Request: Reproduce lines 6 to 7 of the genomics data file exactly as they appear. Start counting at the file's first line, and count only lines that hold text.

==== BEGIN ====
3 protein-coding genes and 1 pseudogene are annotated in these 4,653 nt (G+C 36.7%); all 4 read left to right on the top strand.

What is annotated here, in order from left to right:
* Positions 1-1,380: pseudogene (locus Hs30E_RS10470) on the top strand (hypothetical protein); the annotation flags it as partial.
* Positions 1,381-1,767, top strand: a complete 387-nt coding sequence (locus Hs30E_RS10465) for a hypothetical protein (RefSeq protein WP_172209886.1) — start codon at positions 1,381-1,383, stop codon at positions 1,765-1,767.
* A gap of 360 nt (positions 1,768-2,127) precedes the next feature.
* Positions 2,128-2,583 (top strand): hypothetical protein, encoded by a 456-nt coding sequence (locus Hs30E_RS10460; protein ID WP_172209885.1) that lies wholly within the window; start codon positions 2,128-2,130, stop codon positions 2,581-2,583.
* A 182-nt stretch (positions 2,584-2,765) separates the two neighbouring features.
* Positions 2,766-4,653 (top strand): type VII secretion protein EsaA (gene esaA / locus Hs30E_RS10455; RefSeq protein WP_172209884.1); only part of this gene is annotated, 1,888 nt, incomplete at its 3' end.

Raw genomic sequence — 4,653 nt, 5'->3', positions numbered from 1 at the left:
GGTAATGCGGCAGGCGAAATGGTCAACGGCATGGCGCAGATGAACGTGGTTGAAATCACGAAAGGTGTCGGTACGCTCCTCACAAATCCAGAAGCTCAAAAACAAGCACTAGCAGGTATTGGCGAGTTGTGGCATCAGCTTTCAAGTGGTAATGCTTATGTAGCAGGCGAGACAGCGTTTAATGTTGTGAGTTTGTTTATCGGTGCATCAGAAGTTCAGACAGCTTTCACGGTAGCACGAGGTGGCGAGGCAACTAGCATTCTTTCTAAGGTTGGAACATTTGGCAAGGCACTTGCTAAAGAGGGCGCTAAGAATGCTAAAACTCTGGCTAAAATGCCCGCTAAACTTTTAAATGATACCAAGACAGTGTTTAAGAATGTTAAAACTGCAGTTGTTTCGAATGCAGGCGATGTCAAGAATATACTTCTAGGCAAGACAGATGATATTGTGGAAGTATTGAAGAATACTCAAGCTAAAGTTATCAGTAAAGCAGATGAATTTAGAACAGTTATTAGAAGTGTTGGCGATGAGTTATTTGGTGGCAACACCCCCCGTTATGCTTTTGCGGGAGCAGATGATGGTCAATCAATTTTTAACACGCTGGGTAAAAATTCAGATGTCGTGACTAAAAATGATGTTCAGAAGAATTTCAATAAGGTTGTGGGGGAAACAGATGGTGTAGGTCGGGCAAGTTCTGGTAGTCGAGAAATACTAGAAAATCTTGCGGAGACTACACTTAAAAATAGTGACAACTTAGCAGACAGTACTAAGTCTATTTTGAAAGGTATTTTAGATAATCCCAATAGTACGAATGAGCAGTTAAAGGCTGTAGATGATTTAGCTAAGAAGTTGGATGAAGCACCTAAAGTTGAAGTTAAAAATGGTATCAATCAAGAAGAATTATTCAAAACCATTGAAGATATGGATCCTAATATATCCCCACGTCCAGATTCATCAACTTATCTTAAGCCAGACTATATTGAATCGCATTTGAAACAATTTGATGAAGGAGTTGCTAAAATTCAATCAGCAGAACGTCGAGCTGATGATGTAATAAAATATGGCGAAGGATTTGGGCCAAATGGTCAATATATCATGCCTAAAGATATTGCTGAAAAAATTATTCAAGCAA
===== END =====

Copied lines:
* Positions 2,128-2,583 (top strand): hypothetical protein, encoded by a 456-nt coding sequence (locus Hs30E_RS10460; protein ID WP_172209885.1) that lies wholly within the window; start codon positions 2,128-2,130, stop codon positions 2,581-2,583.
* A 182-nt stretch (positions 2,584-2,765) separates the two neighbouring features.